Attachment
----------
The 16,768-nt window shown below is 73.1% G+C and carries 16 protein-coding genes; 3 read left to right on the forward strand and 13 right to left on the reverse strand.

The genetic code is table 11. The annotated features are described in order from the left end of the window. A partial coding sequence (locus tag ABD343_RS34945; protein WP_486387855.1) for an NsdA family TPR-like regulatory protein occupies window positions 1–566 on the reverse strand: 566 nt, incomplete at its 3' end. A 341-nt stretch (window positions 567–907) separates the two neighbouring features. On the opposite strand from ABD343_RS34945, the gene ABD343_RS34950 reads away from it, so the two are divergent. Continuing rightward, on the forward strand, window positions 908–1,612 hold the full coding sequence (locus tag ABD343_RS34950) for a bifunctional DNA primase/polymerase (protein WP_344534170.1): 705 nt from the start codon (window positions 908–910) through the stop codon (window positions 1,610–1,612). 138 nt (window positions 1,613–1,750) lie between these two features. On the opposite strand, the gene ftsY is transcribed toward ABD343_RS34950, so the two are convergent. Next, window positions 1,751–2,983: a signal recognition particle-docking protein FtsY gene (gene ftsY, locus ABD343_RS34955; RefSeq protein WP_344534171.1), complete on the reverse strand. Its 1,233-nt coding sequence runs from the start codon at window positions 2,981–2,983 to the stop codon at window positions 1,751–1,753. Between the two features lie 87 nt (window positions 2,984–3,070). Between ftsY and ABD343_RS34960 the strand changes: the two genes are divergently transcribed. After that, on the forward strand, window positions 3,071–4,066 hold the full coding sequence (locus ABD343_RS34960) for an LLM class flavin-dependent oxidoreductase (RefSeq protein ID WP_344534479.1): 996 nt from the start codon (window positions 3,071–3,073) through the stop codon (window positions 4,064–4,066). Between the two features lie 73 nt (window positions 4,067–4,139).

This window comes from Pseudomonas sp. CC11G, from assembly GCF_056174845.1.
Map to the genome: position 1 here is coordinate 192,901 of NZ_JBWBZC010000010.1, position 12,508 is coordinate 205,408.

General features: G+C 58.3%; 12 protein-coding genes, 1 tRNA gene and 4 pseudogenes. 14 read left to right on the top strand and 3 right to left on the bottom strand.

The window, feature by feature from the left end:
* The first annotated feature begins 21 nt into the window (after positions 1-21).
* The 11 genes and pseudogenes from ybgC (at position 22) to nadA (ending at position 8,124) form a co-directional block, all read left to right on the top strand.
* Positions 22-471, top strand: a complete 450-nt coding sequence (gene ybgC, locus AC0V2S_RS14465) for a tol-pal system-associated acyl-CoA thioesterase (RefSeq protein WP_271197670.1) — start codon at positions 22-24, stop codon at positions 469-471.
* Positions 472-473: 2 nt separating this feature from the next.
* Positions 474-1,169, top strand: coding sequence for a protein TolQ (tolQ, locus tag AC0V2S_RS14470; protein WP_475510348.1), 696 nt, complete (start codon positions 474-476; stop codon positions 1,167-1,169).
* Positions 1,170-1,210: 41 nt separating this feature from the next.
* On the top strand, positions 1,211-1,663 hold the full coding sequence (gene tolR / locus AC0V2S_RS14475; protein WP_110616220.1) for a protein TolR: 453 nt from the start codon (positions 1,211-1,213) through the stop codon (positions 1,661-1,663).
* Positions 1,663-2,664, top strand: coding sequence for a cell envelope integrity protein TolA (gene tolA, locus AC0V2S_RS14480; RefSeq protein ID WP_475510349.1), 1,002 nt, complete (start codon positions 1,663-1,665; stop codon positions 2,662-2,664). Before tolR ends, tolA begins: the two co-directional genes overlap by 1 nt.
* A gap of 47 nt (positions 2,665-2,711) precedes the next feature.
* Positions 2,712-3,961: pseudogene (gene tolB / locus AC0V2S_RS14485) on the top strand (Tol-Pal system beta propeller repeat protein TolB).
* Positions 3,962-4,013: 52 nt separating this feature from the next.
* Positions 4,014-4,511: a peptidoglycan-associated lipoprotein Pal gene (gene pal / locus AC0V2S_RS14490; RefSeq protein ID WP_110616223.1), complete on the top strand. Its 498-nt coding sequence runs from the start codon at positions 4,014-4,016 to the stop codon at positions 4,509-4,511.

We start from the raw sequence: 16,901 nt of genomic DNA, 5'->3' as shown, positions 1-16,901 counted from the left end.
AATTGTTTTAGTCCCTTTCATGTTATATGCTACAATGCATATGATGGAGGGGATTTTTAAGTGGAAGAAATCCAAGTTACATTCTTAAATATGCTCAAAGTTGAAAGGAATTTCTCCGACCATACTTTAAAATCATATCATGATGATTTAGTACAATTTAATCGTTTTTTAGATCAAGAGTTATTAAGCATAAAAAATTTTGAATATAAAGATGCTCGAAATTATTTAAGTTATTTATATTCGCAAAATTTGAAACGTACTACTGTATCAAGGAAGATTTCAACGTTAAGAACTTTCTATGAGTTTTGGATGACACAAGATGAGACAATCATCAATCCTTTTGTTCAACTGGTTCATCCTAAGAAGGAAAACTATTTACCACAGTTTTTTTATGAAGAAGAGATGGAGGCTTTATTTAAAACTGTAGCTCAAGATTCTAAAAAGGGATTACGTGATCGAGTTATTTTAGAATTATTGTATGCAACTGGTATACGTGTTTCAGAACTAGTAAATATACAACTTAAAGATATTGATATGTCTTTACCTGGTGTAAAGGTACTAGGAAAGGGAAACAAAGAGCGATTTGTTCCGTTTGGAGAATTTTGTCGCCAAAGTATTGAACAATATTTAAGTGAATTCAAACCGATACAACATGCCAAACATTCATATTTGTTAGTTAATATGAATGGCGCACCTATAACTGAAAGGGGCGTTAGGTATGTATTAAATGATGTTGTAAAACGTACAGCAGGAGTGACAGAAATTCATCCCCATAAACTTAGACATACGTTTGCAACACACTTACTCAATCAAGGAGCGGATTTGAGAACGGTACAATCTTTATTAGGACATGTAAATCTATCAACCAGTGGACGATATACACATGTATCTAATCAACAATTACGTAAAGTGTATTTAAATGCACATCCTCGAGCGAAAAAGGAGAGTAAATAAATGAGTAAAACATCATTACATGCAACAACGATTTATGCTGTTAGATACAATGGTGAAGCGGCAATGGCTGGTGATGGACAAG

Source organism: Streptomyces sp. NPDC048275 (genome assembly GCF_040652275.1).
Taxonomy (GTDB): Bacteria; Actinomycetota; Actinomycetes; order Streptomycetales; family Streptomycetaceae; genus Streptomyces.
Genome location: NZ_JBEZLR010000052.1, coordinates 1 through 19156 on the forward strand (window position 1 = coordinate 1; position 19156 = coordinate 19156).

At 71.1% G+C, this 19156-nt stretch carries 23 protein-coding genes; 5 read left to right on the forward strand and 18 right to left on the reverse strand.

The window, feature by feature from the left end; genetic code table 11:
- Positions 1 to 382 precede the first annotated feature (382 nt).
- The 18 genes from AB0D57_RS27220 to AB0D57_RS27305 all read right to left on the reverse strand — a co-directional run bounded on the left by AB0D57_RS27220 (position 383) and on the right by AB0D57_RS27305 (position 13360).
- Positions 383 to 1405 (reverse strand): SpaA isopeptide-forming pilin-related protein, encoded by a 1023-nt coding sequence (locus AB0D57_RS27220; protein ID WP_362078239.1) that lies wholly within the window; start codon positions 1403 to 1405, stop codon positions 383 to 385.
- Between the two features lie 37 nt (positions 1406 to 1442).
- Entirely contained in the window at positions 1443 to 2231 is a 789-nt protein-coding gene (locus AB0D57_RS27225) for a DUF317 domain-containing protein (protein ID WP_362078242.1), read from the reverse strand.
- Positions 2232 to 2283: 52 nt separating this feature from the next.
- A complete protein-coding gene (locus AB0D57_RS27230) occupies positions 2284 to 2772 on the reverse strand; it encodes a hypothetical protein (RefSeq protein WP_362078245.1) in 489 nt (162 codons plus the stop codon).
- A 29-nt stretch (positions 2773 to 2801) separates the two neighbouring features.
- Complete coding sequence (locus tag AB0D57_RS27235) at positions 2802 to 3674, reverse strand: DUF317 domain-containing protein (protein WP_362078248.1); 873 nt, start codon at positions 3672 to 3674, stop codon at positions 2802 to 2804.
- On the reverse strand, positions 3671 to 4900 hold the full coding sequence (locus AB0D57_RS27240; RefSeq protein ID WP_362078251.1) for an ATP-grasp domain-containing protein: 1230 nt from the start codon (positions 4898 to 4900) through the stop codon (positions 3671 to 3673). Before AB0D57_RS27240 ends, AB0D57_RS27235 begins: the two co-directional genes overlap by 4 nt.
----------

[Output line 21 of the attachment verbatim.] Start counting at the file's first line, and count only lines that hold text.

Source organism: Streptomyces sp. NPDC048275 (genome assembly GCF_040652275.1).